Early this week, the Senate Agriculture, Rural Development and Housing Finance Committee, along with the Senate Environment and Natural Resources Finance Committee met to hear an update from the Department of Natural Resources (DNR) and Board of Water and Soil Resources (BWSR) on the current status of the buffer maps, implementation and alternative practices available, followed by 20 public testimonies from across Minnesota.
Steve Colvin, deputy director of the DNR Ecological and Water Resources Division, said there has been over 4,000 change requests from the first buffer map released and nearly 2,500 changes have been made. Colvin hopes the final map will be released at the end of February, with all the needed changes made.
Lawrence Sukalski, Minnesota Soybean Growers Association (MSGA) director followed Colvin’s update with his testimony on what he would like to see addressed.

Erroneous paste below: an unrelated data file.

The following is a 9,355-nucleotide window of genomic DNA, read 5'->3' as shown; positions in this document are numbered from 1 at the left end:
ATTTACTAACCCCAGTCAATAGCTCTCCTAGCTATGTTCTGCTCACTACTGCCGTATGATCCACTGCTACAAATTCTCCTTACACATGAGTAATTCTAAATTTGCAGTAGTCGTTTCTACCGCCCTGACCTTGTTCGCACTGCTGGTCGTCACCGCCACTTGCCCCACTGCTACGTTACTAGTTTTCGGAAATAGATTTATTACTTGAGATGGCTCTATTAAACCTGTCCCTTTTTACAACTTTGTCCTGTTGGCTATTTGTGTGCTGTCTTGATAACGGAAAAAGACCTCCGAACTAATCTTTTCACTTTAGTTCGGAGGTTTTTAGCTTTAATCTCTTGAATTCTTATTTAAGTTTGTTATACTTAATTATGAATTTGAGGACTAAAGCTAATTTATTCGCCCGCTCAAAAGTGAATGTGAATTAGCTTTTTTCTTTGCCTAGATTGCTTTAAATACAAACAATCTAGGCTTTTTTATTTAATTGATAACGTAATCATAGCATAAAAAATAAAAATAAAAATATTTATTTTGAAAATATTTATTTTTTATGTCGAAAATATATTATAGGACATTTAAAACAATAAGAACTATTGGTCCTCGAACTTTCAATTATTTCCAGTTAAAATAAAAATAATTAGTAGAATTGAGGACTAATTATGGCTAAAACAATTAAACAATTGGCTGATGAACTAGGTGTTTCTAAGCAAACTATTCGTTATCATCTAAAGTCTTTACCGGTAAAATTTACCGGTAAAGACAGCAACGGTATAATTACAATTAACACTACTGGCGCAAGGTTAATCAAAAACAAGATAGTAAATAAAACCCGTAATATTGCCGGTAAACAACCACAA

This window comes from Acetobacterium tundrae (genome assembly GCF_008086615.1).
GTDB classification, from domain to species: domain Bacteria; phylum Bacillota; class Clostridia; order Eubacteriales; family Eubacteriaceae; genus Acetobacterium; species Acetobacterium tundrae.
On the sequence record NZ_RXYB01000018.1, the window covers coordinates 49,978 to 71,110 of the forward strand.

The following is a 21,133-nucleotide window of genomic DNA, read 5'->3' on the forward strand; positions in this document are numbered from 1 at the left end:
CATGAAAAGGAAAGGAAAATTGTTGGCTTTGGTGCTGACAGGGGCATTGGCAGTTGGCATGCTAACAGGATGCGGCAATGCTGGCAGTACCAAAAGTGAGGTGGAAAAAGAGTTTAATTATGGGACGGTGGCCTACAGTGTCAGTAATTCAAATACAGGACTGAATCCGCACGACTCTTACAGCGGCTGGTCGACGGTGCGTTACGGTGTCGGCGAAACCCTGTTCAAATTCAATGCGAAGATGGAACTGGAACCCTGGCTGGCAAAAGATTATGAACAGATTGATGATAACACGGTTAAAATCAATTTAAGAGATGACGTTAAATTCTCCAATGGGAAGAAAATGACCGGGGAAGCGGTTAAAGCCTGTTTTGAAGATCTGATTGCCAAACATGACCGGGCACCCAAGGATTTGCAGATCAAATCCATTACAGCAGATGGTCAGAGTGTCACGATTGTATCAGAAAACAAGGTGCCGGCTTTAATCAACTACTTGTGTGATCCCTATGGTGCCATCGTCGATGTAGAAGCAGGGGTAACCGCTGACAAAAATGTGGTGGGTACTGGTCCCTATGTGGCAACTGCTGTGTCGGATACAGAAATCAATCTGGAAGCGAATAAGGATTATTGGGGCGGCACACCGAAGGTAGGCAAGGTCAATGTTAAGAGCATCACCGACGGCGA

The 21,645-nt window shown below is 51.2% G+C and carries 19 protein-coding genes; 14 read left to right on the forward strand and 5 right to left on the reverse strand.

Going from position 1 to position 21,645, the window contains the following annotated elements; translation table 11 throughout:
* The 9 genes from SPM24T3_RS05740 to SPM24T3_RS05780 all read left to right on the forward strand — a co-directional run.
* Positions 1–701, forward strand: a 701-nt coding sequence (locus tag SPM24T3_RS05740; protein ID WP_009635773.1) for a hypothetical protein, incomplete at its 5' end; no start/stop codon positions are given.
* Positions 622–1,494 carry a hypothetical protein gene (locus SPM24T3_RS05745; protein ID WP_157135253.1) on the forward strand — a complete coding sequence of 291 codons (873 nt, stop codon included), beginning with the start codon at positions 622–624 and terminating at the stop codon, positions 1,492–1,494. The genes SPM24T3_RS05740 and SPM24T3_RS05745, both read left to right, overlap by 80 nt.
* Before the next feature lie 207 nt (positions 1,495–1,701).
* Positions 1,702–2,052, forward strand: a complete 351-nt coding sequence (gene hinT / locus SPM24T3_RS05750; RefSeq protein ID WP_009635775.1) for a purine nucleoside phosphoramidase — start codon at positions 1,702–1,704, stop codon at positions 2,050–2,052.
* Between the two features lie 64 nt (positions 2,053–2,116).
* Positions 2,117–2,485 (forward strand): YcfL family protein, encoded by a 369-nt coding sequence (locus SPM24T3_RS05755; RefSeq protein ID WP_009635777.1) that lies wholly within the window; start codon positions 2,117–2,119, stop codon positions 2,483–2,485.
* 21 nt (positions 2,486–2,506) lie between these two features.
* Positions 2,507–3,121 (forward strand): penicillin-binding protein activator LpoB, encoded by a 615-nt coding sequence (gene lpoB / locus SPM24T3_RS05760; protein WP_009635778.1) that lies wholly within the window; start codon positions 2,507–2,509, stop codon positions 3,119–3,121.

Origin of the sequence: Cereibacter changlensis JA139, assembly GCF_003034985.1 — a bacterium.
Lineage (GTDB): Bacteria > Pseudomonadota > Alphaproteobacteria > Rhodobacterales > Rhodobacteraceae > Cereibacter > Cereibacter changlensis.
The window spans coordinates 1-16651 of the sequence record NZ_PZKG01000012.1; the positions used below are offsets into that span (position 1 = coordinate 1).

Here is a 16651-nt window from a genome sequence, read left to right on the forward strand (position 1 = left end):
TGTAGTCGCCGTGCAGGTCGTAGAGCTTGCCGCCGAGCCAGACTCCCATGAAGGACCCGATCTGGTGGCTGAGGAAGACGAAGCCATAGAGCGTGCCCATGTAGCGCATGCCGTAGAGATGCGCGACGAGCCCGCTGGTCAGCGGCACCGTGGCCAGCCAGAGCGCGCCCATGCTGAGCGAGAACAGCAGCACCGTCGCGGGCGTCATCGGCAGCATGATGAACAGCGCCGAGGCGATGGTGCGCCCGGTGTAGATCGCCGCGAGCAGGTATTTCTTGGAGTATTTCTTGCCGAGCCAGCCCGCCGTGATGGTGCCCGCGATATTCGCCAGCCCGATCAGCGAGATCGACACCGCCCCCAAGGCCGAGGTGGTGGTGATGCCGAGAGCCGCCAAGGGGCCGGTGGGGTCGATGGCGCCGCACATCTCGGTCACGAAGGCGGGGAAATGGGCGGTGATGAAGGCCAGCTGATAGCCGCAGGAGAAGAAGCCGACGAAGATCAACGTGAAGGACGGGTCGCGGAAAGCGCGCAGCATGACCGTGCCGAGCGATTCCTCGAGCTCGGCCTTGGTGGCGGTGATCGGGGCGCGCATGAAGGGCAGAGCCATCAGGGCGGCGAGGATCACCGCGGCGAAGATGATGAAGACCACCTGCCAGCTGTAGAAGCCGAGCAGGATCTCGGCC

“I’d ask for local control,” Sukalski said to both committees. “These technicians know the fields, they know the watersheds. They’d get the recipe right when it comes to protecting our waters compared to someone in St. Paul.”
Sukalski also addressed the issue of Palmer amaranth, an invasive weed introduced to Minnesota this past year, and the potential for making its way into conservation planted buffer strips.
“All the benefits we’ve made with water quality and tillage would be given up overnight if Palmer amaranth spreads,” Sukalski said. “We will be reversing our efforts, going backwards with our tillage efforts.”
Click here to watch the committee meeting.